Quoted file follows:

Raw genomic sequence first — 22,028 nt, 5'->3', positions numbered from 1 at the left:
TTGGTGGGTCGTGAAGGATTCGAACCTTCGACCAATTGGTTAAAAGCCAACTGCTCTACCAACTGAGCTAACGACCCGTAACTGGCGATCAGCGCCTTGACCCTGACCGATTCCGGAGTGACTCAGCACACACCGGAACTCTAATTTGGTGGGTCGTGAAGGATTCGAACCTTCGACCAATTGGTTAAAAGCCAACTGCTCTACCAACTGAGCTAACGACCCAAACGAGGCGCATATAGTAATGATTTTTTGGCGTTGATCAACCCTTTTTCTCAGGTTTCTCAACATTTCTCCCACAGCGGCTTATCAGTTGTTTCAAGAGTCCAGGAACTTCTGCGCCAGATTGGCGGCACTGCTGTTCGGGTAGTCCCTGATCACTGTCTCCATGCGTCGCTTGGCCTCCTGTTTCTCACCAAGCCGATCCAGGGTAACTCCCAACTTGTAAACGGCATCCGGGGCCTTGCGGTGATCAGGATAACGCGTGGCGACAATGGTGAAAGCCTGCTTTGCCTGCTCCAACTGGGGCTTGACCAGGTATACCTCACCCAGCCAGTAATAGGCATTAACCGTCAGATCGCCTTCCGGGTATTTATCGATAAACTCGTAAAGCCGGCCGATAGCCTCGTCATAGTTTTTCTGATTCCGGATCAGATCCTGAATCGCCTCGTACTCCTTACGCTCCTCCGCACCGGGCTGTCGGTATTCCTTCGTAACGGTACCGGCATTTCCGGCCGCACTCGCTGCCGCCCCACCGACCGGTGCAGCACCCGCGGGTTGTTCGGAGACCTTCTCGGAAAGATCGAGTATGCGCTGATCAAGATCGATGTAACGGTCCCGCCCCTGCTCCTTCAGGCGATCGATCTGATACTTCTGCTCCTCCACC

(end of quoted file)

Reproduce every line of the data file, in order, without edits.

Raw genomic sequence first — 22,028 nt, 5'->3', positions numbered from 1 at the left:
TTGGTGGGTCGTGAAGGATTCGAACCTTCGACCAATTGGTTAAAAGCCAACTGCTCTACCAACTGAGCTAACGACCCGTAACTGGCGATCAGCGCCTTGACCCTGACCGATTCCGGAGTGACTCAGCACACACCGGAACTCTAATTTGGTGGGTCGTGAAGGATTCGAACCTTCGACCAATTGGTTAAAAGCCAACTGCTCTACCAACTGAGCTAACGACCCAAACGAGGCGCATATAGTAATGATTTTTTGGCGTTGATCAACCCTTTTTCTCAGGTTTCTCAACATTTCTCCCACAGCGGCTTATCAGTTGTTTCAAGAGTCCAGGAACTTCTGCGCCAGATTGGCGGCACTGCTGTTCGGGTAGTCCCTGATCACTGTCTCCATGCGTCGCTTGGCCTCCTGTTTCTCACCAAGCCGATCCAGGGTAACTCCCAACTTGTAAACGGCATCCGGGGCCTTGCGGTGATCAGGATAACGCGTGGCGACAATGGTGAAAGCCTGCTTTGCCTGCTCCAACTGGGGCTTGACCAGGTATACCTCACCCAGCCAGTAATAGGCATTAACCGTCAGATCGCCTTCCGGGTATTTATCGATAAACTCGTAAAGCCGGCCGATAGCCTCGTCATAGTTTTTCTGATTCCGGATCAGATCCTGAATCGCCTCGTACTCCTTACGCTCCTCCGCACCGGGCTGTCGGTATTCCTTCGTAACGGTACCGGCATTTCCGGCCGCACTCGCTGCCGCCCCACCGACCGGTGCAGCACCCGCGGGTTGTTCGGAGACCTTCTCGGAAAGATCGAGTATGCGCTGATCAAGATCGATGTAACGGTCCCGCCCCTGCTCCTTCAGGCGATCGATCTGATACTTCTGCTCCTCCACC